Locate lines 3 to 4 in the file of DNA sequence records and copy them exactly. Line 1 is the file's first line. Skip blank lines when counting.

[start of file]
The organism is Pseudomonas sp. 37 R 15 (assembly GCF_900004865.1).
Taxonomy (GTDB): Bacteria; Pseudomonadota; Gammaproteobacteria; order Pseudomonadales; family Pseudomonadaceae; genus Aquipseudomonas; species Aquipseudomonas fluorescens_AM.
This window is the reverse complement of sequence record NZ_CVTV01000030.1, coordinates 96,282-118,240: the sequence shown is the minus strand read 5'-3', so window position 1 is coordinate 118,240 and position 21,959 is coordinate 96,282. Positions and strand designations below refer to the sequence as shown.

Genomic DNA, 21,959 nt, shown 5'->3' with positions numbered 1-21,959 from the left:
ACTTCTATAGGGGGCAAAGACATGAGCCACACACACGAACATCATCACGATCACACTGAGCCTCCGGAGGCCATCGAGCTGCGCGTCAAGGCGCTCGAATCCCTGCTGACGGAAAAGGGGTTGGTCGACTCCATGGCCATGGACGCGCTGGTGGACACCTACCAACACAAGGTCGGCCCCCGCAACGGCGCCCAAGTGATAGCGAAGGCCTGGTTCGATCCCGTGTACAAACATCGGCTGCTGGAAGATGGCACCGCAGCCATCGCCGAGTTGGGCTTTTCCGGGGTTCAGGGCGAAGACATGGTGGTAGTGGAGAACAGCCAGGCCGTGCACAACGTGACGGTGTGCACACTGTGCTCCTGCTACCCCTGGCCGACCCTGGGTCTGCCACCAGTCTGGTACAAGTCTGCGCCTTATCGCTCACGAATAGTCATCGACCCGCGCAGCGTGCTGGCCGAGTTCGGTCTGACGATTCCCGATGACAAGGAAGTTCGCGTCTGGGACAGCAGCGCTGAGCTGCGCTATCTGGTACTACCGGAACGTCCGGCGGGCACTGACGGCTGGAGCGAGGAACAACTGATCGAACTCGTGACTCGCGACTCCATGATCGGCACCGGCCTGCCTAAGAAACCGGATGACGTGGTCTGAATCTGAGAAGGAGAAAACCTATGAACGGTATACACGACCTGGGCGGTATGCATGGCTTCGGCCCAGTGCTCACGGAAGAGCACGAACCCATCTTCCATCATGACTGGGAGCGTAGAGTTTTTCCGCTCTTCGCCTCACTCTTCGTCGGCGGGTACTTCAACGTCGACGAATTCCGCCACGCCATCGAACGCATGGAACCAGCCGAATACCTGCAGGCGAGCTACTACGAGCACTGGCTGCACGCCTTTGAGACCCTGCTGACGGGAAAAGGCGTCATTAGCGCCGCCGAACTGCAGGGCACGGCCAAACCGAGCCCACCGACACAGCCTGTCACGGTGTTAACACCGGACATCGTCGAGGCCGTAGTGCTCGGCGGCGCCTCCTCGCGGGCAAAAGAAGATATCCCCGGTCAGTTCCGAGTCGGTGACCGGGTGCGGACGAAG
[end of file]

This window is the reverse complement of sequence record NZ_CVTV01000030.1, coordinates 96,282-118,240: the sequence shown is the minus strand read 5'-3', so window position 1 is coordinate 118,240 and position 21,959 is coordinate 96,282. Positions and strand designations below refer to the sequence as shown.

Genomic DNA, 21,959 nt, shown 5'->3' with positions numbered 1-21,959 from the left: